Understanding the pairs of opposites, you can see how happy TV marketing works.
How does the Happy TV Ad Marketing fit into this?
Most people are generally unhappy in life. Yeah its true. Most people ARE unhappy and discontent, dissatisfied. Look at your co-workers. How many are smiling, joyful, ebullient?
Do you wake every morning full of beans, ready to take on another day?
Human beings are driven by primitive impulses, two of which are food and water. Why?
Without water, you die in a few days. Without food, you can survive for weeks or months dependent on body fat. The body's impulse to eat and drink is very powerful, and often the cause of over-eating and obesity. The corporations understand this and utilize it to their profit.
McDonalds, BurgerKing, Dominos, Pizza-Hut, KFC, Coca-Cola, Pepsi, and many other corporations manipulate this human response to their advantage.
The advertising is two fold:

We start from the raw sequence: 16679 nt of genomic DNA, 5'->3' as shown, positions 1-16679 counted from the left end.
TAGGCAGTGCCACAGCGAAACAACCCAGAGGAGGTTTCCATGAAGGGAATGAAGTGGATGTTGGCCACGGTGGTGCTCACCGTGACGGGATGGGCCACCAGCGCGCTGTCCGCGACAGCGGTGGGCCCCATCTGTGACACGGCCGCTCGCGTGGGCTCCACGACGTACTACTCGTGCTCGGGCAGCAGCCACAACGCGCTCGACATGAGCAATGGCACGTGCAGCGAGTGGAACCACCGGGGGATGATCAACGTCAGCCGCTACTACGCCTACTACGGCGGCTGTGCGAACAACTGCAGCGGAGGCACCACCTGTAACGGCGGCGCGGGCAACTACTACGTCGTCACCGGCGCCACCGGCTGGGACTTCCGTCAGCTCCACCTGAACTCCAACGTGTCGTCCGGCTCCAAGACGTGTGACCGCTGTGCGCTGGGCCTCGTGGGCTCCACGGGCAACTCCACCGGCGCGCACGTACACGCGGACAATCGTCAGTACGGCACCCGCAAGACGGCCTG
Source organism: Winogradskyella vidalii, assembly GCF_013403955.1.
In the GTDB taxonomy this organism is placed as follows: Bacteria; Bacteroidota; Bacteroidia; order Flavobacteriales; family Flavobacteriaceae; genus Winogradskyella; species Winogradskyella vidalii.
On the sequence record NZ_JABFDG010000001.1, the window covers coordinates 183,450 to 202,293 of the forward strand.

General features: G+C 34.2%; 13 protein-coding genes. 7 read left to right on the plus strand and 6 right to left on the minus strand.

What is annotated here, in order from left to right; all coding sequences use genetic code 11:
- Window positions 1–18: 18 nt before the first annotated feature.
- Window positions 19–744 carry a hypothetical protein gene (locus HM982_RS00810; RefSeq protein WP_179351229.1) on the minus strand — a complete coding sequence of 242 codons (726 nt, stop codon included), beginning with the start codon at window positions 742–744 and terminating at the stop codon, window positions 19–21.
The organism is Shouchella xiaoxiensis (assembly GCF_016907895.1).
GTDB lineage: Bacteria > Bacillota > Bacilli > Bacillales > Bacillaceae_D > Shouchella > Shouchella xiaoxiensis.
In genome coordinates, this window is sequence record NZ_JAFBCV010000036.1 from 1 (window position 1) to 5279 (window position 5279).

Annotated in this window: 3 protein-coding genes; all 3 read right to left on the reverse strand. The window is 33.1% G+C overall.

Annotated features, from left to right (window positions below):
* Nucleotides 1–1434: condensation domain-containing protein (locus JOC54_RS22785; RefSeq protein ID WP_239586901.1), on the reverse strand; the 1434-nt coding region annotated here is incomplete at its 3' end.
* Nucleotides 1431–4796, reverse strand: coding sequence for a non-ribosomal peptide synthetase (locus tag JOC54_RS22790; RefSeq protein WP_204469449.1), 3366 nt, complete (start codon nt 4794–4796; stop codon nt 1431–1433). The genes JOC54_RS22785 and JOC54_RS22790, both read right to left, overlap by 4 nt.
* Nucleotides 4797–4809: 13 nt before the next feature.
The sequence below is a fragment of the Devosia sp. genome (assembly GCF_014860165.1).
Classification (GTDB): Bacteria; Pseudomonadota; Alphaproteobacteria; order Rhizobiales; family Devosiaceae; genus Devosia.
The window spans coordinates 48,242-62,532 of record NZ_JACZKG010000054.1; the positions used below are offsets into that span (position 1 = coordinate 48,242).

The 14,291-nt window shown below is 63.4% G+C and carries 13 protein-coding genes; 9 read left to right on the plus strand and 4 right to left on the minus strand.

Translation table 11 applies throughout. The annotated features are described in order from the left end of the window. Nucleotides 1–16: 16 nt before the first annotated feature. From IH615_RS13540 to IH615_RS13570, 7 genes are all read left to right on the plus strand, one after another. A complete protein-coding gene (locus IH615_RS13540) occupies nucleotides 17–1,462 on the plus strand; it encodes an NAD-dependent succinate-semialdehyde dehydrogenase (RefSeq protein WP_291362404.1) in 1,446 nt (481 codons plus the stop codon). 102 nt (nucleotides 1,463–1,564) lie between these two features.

1. Happiness
If people are generally unhappy, offer them happiness. The opportunity to enjoy and experience happiness is a powerful stimulus.
2. Nourishment
The body's desire for nutrients is a powerful imperative.
Advertising utilize both elements to manipulate individuals to buy product in their desire to "be happy" and to satiate their "need to feed".
The corporations only want your hard earned dollars/pounds/euros. Once you have been fleeced, you hold little interest, aside from a return visit to purchase more.
The only happy people, aside from those shown in the ads, are the share holders and profit makers.

Hominid Brain Space

I Want More

6 million years ago
Human ancestor cos it walked upright like us
Small brain and projecting nose
Brain size approx 450cc

2.3 million years ago
Homo Hablis. Handy man
Used stone tools
Larger brain and small projection of nose
Brain size approx 600cc

1.8 million years ago
Homo Erectus
Our true human ancestor. First human-like characteristics
Big brain. Game hunter
Brain size approx 900cc

Homo Sapiens
Bigger brain. Hunts everything
Brain size approx 1400cc

Our brains compose around 2% of our body weight but use around 25% of energy consumed. The brain mostly runs on glucose. Our muscles can burn glucose (blood sugar) or fat for fuel. Brains cannot, as fat particles are too big to cross the blood brain barrier. How come? For the answer we need to look to the past.